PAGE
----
His reputation proceeds him, of course, and in many communities he struggles to find a venue to spout his venom. This has apparently allowed him to play the victim and to demonstrate the urgency of his message. The grand plot against God-fearing Christians is already well underway, because his truth is being suppressed. As a few of my colleagues pointed out, this kind of rabble rousing has a long history in American political life where conspiracies, secret knowledge, identity politics, and playing the victim often combine to fuel the fires of hatred.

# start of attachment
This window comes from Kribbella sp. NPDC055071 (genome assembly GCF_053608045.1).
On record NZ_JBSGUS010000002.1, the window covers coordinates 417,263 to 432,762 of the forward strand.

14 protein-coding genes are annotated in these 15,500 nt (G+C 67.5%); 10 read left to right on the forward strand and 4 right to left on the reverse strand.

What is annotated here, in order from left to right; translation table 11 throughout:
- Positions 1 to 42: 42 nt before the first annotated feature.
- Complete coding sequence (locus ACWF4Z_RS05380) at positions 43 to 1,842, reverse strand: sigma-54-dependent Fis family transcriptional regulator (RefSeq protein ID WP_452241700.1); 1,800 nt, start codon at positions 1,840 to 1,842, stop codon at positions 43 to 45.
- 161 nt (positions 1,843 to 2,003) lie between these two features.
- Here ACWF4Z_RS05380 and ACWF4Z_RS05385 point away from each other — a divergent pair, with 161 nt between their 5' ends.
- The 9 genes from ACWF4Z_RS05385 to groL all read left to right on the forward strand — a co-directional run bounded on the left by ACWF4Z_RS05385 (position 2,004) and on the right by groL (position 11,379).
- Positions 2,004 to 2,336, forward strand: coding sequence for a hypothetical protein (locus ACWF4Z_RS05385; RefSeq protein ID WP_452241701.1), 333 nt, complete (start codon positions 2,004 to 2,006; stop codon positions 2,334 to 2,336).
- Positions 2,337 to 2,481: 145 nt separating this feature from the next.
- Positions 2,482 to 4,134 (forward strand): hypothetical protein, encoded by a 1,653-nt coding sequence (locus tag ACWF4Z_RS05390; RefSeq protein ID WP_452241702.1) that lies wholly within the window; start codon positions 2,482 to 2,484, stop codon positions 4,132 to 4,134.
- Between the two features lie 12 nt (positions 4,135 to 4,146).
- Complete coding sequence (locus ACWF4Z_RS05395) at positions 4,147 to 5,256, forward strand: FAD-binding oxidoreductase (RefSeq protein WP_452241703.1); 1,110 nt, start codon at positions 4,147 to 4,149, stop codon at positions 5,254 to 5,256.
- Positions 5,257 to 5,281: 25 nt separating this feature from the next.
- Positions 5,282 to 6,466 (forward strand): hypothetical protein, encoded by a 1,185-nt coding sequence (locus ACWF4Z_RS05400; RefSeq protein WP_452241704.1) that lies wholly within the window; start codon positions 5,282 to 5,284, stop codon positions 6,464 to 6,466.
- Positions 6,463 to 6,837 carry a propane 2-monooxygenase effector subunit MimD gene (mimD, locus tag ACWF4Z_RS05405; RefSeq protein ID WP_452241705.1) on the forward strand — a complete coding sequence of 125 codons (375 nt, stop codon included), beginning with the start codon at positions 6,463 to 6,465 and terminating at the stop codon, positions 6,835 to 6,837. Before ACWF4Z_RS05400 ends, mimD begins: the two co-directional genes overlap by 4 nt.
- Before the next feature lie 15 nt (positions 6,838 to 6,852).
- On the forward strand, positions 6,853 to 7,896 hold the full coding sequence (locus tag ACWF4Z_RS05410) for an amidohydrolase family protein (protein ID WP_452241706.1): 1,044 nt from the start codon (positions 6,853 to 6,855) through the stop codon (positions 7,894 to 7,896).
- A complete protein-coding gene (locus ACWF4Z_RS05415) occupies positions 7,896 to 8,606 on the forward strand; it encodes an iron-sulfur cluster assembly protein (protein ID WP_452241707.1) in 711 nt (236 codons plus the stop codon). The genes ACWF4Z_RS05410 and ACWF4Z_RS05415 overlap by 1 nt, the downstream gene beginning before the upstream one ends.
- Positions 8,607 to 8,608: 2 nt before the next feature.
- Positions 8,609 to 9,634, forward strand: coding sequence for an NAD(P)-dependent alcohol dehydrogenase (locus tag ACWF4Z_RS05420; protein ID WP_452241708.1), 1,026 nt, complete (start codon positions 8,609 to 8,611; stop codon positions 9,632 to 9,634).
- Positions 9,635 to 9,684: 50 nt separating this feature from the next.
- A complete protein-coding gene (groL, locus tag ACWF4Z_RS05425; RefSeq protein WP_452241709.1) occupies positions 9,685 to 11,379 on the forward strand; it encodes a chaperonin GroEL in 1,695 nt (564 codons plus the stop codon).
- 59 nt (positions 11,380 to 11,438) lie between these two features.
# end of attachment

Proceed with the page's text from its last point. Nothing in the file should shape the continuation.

In light of this situation, I expressed disappointment that the Empire Arts Center (our local early 20th century movie house turned to an arts center) agreed to host a speaker like Dakdok and suggested to some colleagues that the Empire Arts Center might no longer be a great venue for, say, a lecture series organized by the International Studies program to explore ideas of global diversity. Two things made our conversation all the more emphatic. First was a confused Op-Ed piece in the Grand Forks Herald which somehow celebrated the Empire Arts Center for allowing hate speech in its venue as an important opportunity for the community to consider Dakdok’s views as a valid contribution to a global conversation on religious difference. Second, with the appearance of some anti-immigrant graffiti directed at Somali immigrants in town, the Herald cautioned us from jumping to conclusions and claiming that our community has a race problem. Ironically, if the views expressed appeared in a venue like the Empire rather than on the wall of a local strip mall, then, according to the Herald we should celebrate the vitality of civic conversation: “Some claim Dakdok’s speech was beyond the pale. But a big reason for the United States’ world leadership and enormous strength is the fact that we trust debate — not repression — to resolve political quarrels.”